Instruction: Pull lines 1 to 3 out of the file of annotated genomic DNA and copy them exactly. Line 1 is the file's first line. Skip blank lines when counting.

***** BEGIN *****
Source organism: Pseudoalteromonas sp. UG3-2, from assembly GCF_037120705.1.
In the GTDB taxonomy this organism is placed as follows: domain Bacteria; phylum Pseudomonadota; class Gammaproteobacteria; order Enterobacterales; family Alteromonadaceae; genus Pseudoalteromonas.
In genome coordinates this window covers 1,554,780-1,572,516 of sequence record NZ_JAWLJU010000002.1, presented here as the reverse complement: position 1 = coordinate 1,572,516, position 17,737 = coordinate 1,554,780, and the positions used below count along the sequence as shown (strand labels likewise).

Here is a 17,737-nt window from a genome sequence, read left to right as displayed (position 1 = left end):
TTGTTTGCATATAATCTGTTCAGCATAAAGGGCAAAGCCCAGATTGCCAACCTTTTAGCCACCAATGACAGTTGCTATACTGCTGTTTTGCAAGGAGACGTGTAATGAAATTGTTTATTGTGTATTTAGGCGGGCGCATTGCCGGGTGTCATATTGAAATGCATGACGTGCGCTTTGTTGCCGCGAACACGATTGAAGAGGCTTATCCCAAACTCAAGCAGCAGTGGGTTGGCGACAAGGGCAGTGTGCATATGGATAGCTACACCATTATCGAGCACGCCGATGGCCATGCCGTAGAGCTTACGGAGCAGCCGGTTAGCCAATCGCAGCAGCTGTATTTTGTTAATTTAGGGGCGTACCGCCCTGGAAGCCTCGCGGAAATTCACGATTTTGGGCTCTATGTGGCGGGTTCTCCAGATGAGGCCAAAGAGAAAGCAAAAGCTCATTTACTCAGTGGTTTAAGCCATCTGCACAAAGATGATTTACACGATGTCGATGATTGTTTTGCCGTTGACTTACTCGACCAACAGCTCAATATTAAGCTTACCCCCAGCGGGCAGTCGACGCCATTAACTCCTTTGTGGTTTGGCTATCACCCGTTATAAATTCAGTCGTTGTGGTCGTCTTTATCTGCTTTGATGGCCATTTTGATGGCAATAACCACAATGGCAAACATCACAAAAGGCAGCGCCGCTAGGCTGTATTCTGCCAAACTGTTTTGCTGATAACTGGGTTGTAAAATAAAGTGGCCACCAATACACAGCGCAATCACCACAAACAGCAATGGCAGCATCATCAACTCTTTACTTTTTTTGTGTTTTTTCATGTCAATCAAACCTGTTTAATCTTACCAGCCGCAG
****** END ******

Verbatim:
Source organism: Pseudoalteromonas sp. UG3-2, from assembly GCF_037120705.1.
In the GTDB taxonomy this organism is placed as follows: domain Bacteria; phylum Pseudomonadota; class Gammaproteobacteria; order Enterobacterales; family Alteromonadaceae; genus Pseudoalteromonas.
In genome coordinates this window covers 1,554,780-1,572,516 of sequence record NZ_JAWLJU010000002.1, presented here as the reverse complement: position 1 = coordinate 1,572,516, position 17,737 = coordinate 1,554,780, and the positions used below count along the sequence as shown (strand labels likewise).